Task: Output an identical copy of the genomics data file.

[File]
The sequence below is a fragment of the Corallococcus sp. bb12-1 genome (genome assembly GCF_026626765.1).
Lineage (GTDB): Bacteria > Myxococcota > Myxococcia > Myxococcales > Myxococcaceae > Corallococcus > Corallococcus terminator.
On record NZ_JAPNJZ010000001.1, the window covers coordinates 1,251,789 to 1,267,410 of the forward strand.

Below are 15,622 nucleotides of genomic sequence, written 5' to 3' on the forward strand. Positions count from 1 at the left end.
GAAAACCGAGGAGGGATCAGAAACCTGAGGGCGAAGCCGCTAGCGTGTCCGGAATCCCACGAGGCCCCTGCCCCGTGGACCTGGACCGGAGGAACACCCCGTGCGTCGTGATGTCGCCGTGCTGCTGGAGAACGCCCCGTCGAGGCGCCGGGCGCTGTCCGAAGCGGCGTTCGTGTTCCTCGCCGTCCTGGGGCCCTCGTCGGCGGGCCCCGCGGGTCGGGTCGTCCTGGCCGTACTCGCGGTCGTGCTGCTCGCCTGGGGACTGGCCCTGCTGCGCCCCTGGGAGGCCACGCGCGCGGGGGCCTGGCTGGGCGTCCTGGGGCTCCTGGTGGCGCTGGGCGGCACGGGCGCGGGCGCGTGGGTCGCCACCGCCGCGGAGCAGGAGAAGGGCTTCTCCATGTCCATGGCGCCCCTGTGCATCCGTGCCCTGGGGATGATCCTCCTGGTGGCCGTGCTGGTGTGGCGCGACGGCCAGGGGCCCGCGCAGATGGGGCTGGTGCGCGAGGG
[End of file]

The sequence below is a fragment of the Corallococcus sp. bb12-1 genome (genome assembly GCF_026626765.1).
Lineage (GTDB): Bacteria > Myxococcota > Myxococcia > Myxococcales > Myxococcaceae > Corallococcus > Corallococcus terminator.
On record NZ_JAPNJZ010000001.1, the window covers coordinates 1,251,789 to 1,267,410 of the forward strand.

Below are 15,622 nucleotides of genomic sequence, written 5' to 3' on the forward strand. Positions count from 1 at the left end.
GAAAACCGAGGAGGGATCAGAAACCTGAGGGCGAAGCCGCTAGCGTGTCCGGAATCCCACGAGGCCCCTGCCCCGTGGACCTGGACCGGAGGAACACCCCGTGCGTCGTGATGTCGCCGTGCTGCTGGAGAACGCCCCGTCGAGGCGCCGGGCGCTGTCCGAAGCGGCGTTCGTGTTCCTCGCCGTCCTGGGGCCCTCGTCGGCGGGCCCCGCGGGTCGGGTCGTCCTGGCCGTACTCGCGGTCGTGCTGCTCGCCTGGGGACTGGCCCTGCTGCGCCCCTGGGAGGCCACGCGCGCGGGGGCCTGGCTGGGCGTCCTGGGGCTCCTGGTGGCGCTGGGCGGCACGGGCGCGGGCGCGTGGGTCGCCACCGCCGCGGAGCAGGAGAAGGGCTTCTCCATGTCCATGGCGCCCCTGTGCATCCGTGCCCTGGGGATGATCCTCCTGGTGGCCGTGCTGGTGTGGCGCGACGGCCAGGGGCCCGCGCAGATGGGGCTGGTGCGCGAGGG